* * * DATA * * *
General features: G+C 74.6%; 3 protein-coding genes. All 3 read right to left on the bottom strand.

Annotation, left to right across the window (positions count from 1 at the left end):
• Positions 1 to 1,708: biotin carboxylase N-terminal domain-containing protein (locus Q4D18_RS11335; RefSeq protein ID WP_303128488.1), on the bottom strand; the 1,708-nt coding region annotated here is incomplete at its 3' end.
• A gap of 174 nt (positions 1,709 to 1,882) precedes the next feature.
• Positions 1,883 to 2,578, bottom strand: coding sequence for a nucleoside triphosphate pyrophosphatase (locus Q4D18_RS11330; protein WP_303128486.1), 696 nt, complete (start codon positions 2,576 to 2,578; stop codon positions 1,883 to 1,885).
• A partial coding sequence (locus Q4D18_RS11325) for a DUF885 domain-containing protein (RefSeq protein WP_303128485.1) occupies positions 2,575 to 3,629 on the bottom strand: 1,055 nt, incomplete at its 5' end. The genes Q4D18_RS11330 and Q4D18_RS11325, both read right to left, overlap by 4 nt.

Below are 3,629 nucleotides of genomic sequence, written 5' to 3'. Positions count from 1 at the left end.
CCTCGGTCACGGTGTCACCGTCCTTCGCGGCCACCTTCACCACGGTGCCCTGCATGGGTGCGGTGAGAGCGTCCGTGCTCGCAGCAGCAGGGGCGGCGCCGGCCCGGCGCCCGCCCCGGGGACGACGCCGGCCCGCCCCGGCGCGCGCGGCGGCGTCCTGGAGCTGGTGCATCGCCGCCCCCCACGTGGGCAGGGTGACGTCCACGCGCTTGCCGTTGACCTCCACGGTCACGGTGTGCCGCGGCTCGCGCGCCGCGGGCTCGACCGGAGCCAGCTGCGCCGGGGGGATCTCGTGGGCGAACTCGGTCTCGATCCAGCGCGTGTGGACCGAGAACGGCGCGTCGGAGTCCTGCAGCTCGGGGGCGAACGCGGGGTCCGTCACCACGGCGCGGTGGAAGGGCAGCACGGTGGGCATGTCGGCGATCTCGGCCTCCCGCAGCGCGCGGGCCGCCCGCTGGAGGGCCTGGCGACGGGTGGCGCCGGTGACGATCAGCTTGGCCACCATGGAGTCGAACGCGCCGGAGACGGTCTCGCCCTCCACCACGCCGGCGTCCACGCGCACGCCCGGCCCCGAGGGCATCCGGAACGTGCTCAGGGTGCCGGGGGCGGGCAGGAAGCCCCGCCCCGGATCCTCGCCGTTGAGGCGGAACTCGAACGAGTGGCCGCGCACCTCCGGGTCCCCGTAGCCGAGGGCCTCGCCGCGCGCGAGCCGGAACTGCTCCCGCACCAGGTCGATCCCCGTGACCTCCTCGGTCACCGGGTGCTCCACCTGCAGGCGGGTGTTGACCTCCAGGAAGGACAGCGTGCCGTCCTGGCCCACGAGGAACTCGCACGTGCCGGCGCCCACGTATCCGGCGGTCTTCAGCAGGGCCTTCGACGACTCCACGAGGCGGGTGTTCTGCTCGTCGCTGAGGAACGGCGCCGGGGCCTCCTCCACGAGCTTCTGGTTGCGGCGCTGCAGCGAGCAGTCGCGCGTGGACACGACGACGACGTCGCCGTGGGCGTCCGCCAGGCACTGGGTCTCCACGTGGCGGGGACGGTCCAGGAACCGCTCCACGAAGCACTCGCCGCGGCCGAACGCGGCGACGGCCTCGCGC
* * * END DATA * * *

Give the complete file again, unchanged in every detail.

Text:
General features: G+C 74.6%; 3 protein-coding genes. All 3 read right to left on the bottom strand.

Annotation, left to right across the window (positions count from 1 at the left end):
• Positions 1 to 1,708: biotin carboxylase N-terminal domain-containing protein (locus Q4D18_RS11335; RefSeq protein ID WP_303128488.1), on the bottom strand; the 1,708-nt coding region annotated here is incomplete at its 3' end.
• A gap of 174 nt (positions 1,709 to 1,882) precedes the next feature.
• Positions 1,883 to 2,578, bottom strand: coding sequence for a nucleoside triphosphate pyrophosphatase (locus Q4D18_RS11330; protein WP_303128486.1), 696 nt, complete (start codon positions 2,576 to 2,578; stop codon positions 1,883 to 1,885).
• A partial coding sequence (locus Q4D18_RS11325) for a DUF885 domain-containing protein (RefSeq protein WP_303128485.1) occupies positions 2,575 to 3,629 on the bottom strand: 1,055 nt, incomplete at its 5' end. The genes Q4D18_RS11330 and Q4D18_RS11325, both read right to left, overlap by 4 nt.

Below are 3,629 nucleotides of genomic sequence, written 5' to 3'. Positions count from 1 at the left end.
CCTCGGTCACGGTGTCACCGTCCTTCGCGGCCACCTTCACCACGGTGCCCTGCATGGGTGCGGTGAGAGCGTCCGTGCTCGCAGCAGCAGGGGCGGCGCCGGCCCGGCGCCCGCCCCGGGGACGACGCCGGCCCGCCCCGGCGCGCGCGGCGGCGTCCTGGAGCTGGTGCATCGCCGCCCCCCACGTGGGCAGGGTGACGTCCACGCGCTTGCCGTTGACCTCCACGGTCACGGTGTGCCGCGGCTCGCGCGCCGCGGGCTCGACCGGAGCCAGCTGCGCCGGGGGGATCTCGTGGGCGAACTCGGTCTCGATCCAGCGCGTGTGGACCGAGAACGGCGCGTCGGAGTCCTGCAGCTCGGGGGCGAACGCGGGGTCCGTCACCACGGCGCGGTGGAAGGGCAGCACGGTGGGCATGTCGGCGATCTCGGCCTCCCGCAGCGCGCGGGCCGCCCGCTGGAGGGCCTGGCGACGGGTGGCGCCGGTGACGATCAGCTTGGCCACCATGGAGTCGAACGCGCCGGAGACGGTCTCGCCCTCCACCACGCCGGCGTCCACGCGCACGCCCGGCCCCGAGGGCATCCGGAACGTGCTCAGGGTGCCGGGGGCGGGCAGGAAGCCCCGCCCCGGATCCTCGCCGTTGAGGCGGAACTCGAACGAGTGGCCGCGCACCTCCGGGTCCCCGTAGCCGAGGGCCTCGCCGCGCGCGAGCCGGAACTGCTCCCGCACCAGGTCGATCCCCGTGACCTCCTCGGTCACCGGGTGCTCCACCTGCAGGCGGGTGTTGACCTCCAGGAAGGACAGCGTGCCGTCCTGGCCCACGAGGAACTCGCACGTGCCGGCGCCCACGTATCCGGCGGTCTTCAGCAGGGCCTTCGACGACTCCACGAGGCGGGTGTTCTGCTCGTCGCTGAGGAACGGCGCCGGGGCCTCCTCCACGAGCTTCTGGTTGCGGCGCTGCAGCGAGCAGTCGCGCGTGGACACGACGACGACGTCGCCGTGGGCGTCCGCCAGGCACTGGGTCTCCACGTGGCGGGGACGGTCCAGGAACCGCTCCACGAAGCACTCGCCGCGGCCGAACGCGGCGACGGCCTCGCGC